Secretary of State Kerry meets for the first time with firebrand president of Venezuela

Picture released by the Venezuelan presidency showing Venezuelan President Nicolas Maduro (left) talking with U.S. Secretary of State John Kerry (right) before the peace agreement signing ceremony in Cartegena.
(AFP / Getty Images / Presidencia)

Secretary of State John F. Kerry on Monday held his first meeting with the firebrand president of Venezuela, Nicolas Maduro, whose country is mired in a humanitarian and political crisis.

The two men met on the margins of the signing here of a landmark peace pact ending Colombia’s decades-old civil war.

Maduro, who took office in 2013 and is known for his stern anti-U.S. rhetoric, faces a mounting effort back home to remove him from office amid widespread unrest and severe shortages of food and medicines.

But Kerry said it was worth sitting down to talk with Maduro if it could help ease Venezuela’s plight and the suffering of its people.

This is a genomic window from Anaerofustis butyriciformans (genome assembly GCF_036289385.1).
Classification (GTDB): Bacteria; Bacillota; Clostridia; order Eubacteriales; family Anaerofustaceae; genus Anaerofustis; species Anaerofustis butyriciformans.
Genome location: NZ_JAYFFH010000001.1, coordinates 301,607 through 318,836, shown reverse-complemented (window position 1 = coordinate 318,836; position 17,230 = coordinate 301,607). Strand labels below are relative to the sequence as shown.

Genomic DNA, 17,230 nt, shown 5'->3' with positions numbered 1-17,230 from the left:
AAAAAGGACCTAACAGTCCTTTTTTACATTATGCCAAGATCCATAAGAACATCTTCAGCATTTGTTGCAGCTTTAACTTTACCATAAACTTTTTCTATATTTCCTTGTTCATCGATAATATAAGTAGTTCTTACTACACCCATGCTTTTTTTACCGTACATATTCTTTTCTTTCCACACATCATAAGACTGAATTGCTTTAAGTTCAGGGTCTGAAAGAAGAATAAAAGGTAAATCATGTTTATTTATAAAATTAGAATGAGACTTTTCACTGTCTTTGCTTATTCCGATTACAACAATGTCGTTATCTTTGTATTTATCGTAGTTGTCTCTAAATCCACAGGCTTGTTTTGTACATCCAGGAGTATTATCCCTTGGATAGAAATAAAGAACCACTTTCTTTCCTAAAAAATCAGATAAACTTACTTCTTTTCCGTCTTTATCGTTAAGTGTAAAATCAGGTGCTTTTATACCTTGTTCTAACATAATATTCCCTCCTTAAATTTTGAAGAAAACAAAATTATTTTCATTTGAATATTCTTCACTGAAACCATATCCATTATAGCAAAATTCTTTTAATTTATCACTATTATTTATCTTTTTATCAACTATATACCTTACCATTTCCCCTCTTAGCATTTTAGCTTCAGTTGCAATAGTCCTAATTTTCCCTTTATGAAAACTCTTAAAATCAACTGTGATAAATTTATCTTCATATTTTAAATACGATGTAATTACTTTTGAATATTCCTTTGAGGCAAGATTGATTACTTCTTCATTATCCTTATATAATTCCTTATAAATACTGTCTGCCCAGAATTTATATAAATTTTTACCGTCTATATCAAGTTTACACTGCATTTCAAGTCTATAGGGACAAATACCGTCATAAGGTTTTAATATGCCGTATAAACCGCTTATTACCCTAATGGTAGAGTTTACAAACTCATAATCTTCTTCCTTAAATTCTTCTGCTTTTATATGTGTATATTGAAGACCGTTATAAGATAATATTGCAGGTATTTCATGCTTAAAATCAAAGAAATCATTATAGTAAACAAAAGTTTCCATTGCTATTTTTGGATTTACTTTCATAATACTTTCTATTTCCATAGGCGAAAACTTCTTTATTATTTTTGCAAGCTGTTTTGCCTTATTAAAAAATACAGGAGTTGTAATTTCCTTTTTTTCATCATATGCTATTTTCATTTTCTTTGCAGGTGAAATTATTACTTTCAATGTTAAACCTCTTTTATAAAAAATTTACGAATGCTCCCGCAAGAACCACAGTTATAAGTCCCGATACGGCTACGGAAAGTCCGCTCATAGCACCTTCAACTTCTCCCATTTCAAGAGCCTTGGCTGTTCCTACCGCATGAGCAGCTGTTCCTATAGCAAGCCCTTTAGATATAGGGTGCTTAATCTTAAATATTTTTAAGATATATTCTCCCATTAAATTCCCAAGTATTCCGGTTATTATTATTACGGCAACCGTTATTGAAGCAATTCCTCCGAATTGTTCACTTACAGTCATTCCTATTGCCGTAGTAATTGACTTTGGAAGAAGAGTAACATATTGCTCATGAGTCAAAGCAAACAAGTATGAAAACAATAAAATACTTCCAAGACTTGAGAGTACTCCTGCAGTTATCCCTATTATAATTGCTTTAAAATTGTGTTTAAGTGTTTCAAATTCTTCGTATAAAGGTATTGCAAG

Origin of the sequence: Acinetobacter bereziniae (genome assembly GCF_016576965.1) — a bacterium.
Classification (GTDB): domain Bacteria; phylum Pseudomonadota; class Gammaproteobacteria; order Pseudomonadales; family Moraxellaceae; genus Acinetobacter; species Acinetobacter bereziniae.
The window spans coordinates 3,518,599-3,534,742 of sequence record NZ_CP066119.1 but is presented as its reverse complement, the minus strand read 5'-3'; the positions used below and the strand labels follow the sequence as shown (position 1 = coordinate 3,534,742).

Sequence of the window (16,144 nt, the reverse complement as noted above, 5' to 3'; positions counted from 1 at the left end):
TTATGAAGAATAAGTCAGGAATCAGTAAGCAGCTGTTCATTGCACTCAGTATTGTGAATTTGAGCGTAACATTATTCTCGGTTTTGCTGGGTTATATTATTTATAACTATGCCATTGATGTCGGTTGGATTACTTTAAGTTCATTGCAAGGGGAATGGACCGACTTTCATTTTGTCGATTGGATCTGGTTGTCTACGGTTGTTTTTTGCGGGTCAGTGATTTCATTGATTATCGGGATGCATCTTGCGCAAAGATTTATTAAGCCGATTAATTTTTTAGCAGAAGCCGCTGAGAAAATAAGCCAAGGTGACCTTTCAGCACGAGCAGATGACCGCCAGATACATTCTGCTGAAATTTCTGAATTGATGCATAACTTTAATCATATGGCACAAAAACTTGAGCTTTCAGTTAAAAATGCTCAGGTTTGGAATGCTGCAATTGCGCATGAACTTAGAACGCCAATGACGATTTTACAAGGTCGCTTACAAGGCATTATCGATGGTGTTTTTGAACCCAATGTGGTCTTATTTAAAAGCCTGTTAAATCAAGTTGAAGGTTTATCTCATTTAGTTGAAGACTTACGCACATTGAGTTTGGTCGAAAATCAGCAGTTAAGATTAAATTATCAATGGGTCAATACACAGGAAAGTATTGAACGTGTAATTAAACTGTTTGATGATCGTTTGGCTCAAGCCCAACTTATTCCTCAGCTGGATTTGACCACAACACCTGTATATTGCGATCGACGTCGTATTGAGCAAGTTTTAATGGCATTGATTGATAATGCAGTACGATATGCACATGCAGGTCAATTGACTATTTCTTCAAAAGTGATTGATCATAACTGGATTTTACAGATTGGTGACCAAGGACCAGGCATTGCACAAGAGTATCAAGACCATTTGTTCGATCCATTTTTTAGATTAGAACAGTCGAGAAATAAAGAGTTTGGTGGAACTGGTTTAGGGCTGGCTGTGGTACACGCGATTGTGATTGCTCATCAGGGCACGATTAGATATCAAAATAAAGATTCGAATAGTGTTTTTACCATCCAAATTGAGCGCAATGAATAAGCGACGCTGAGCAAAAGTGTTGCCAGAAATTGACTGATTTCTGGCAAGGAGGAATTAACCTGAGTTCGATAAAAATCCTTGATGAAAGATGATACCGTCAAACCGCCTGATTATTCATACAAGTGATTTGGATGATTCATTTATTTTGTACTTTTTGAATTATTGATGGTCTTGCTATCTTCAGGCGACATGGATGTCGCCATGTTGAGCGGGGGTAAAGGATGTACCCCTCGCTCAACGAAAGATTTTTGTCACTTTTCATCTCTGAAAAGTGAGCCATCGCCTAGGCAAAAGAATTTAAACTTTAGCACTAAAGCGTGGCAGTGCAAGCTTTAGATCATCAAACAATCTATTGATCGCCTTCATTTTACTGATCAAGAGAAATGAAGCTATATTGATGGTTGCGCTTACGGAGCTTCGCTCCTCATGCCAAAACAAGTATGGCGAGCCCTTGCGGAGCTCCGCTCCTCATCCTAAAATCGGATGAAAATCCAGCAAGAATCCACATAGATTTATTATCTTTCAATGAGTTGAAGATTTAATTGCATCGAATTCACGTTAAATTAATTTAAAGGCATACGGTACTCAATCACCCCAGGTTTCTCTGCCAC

“We are deeply concerned about events in Venezuela,” Kerry told reporters earlier Monday. “We want to be constructive. We are not looking for conflict….”

Kerry and Maduro sat on couches in a large, brightly lighted room in Cartagena’s convention center. They exchanged pleasantries through interpreters before reporters were whisked out of the room.

The United States is Venezuela’s largest trading partner, but diplomatic relations have been tense between the two governments for years.

They maintain diplomatic relations but have not posted ambassadors in their embassies. The Obama administration has imposed sanctions on Venezuela’s military and other individuals for human rights abuses.



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